Avoiding the “Bonk”

“So Christ has truly set us free. Now make sure that you stay free, and don’t get tied up again in slavery to the law.” (Galatians 5:1 NLT)

While I can’t personally imagine the horrors of slavery, having been a pastor for many years and spending a fair amount of time visiting and speaking with those in prison, I believe the Lord has given me insight into understanding why returning to prison (slavery) is appealing to many who have been released. Apparently, this isn’t only a current problem, but one with which many early believers wrestled as well.

In a Family Life devotional by Janel Breitenstein, she wrote: “A friend of mine is readying to run a half-marathon up Pikes Peak. Aside from the curious question of why she is friends with the likes of me, she has been trying to overcome the “bonk.” I have not heard of this term in the same way in which she refers to it, so I lean in. The bonk, she explains, is when her body simply can’t go anymore in her 7,000-plus foot ascent, the summit of which will be at a height of over 14,000 feet. (To help one comprehend the lack of oxygen and general sanity: Trees give up growing around 11,500 feet.)” 

Photo by Tembela Bohle on Pexels.com

While you may not see yourself as a “runner,” the Bible refers to us as Jesus followers using that metaphor. For example, in Hebrews 12:1: “Therefore, since we are surrounded by such a huge crowd of witnesses to the life of faith, let us strip off every weight that slows us down, especially the sin that so easily trips us up. And let us run with endurance the race God has set before us.”

There is a sense in which each of us is subject to the “bonk” as we run our race of faith. In much the same way as our body craves oxygen, our spirit’s should crave Jesus, our breath of life. The good news is, nothing, absolutely nothing, can keep us from having our desire for God satisfied. Even if someone chokes the life out of me, my spirit will rejoice because I’ll then be transferred from this life of pain, heartache, and suffering, to my joy-filled, never to struggle again, body of eternal life.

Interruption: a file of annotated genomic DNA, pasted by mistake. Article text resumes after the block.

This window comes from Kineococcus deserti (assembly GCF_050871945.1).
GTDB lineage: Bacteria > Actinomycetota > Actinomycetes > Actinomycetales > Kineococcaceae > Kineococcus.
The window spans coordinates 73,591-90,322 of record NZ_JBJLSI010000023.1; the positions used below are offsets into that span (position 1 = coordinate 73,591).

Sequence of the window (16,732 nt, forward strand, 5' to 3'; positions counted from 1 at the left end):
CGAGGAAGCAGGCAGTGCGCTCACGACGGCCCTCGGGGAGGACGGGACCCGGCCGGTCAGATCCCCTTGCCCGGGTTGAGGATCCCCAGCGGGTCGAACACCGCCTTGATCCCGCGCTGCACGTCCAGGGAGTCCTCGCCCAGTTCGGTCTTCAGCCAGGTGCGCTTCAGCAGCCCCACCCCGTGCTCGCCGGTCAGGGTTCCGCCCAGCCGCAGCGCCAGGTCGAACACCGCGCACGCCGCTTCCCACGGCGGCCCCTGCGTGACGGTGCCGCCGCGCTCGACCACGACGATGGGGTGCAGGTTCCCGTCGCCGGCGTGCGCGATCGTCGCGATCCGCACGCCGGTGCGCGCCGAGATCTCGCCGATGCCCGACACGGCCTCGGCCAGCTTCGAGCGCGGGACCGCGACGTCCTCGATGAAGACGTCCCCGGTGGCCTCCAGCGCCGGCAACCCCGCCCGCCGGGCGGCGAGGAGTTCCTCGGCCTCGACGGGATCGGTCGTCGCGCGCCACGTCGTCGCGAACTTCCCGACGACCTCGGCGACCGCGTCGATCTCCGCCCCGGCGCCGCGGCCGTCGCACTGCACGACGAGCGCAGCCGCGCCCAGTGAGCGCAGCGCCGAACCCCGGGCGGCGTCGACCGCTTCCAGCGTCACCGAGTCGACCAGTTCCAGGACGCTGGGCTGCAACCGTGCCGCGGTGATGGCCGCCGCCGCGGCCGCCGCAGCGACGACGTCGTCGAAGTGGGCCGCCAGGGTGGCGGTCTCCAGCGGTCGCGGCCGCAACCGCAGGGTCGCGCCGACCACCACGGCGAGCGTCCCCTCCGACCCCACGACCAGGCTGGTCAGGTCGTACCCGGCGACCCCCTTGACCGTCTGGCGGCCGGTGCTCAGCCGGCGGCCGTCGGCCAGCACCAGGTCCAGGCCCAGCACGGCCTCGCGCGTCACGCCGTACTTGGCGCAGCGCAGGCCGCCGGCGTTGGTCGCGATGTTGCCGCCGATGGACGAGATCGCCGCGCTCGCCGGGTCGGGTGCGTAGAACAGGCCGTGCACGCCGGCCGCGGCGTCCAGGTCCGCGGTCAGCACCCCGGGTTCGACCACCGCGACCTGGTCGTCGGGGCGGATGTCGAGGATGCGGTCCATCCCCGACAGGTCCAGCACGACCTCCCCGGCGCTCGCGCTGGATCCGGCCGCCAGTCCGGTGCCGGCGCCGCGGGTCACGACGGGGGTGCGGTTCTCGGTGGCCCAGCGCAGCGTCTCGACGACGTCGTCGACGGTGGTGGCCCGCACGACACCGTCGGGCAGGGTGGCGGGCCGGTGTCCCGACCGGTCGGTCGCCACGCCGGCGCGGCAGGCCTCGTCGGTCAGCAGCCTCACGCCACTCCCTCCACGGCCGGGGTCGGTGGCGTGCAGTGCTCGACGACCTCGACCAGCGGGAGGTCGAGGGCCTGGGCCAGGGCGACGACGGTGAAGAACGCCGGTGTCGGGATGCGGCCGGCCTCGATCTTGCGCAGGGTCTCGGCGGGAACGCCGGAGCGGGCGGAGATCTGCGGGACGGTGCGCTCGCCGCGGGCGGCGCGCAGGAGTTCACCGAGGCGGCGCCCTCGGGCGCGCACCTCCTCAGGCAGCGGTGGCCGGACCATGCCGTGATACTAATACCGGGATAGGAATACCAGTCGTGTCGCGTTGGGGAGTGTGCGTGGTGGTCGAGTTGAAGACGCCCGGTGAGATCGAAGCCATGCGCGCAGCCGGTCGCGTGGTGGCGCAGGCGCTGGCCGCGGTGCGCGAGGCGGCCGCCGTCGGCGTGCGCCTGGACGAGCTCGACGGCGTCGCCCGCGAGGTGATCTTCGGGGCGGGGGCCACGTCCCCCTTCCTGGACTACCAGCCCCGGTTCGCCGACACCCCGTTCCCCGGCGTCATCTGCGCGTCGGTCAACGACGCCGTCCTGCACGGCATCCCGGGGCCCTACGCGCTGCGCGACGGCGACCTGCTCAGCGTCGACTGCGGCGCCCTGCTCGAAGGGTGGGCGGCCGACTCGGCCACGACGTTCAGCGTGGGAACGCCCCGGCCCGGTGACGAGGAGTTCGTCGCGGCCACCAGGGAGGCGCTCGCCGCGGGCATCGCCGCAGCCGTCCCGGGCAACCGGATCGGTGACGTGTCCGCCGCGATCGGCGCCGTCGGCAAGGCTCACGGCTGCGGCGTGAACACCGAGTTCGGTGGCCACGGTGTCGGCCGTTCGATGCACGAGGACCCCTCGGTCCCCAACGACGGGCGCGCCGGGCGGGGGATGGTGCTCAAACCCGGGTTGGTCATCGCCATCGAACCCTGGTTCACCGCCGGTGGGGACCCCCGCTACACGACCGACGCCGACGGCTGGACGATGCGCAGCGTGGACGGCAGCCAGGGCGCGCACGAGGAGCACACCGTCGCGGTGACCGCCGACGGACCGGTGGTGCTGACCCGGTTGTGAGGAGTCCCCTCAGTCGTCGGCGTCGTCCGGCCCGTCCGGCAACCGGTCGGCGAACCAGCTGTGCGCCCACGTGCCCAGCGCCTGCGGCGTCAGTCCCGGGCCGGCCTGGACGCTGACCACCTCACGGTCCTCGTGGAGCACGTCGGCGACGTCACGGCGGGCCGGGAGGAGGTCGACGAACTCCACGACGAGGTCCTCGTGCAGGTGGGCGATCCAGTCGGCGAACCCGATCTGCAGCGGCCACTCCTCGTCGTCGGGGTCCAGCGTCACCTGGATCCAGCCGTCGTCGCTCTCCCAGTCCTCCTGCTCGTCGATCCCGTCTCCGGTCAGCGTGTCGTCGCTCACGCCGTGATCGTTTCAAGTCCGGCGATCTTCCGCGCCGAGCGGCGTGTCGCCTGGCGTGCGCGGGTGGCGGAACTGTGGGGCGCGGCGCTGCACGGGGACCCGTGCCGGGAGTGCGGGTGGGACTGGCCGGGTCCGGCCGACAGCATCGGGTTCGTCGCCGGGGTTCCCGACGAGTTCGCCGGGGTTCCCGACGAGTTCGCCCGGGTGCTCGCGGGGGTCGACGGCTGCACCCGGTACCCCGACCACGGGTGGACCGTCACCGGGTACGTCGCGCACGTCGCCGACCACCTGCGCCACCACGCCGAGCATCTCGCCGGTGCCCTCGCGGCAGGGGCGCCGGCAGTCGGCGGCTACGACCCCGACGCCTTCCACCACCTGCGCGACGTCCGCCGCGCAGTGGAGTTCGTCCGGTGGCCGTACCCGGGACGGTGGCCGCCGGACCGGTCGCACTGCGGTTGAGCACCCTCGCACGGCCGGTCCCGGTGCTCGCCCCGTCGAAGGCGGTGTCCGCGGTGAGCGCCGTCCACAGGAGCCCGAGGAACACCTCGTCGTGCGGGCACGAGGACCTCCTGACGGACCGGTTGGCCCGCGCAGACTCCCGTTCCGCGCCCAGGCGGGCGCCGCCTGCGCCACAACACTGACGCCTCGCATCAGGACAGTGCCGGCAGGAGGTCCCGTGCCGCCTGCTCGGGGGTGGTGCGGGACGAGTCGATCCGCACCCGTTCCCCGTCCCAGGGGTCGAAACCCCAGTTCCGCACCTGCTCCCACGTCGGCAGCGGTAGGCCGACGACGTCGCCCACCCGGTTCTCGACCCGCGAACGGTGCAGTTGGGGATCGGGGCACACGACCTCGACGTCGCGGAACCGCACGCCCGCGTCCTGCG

But in this life sin is constantly nosing around, looking for a way to deprive us of our needed time with the Lord. And if we’re not alert and sensitive to what’s happening, like a runner who hasn’t trained and isn’t prepared for the effects of thinner air, we’ll allow the enemy of our soul to choke our spiritual life, depriving us of our infilling of God’s presence.

Until we realize how desperate we are for God’s presence 24/7, we’ll waste time that we should be devoting to God’s written Word and miss out on His holy presence. Yes, of course, God is always with us, but the point here is, we’re not always with Him. As Paul urges us in the Galatians passage above, it takes effort to stay free.

That’s why many ex-prisoners commit crimes shortly after being released in order to be sent right back to prison. Why? Because that’s become their new “frame of reference.” It’s what they’ve become accustomed to and transitioning to life outside of prison is more than they can handle. It’s the same reason people remain in abusive relationships. At least there they know what they’re dealing with. And as sad and sick as that may be, we often do the same thing in our walk with God.

Walking with Jesus is a 24/7/365 proposition. When we let our guard down and begin dabbling in sin that we’re fully aware is wrong and pulling us in a bad direction, we must let that be for us a huge “red flag,” sending us to Jesus and the faithful friends He’s put in our life who will walk with us back to safety.

Let’s look at this more closely tomorrow.

Blessings, Ed 😊

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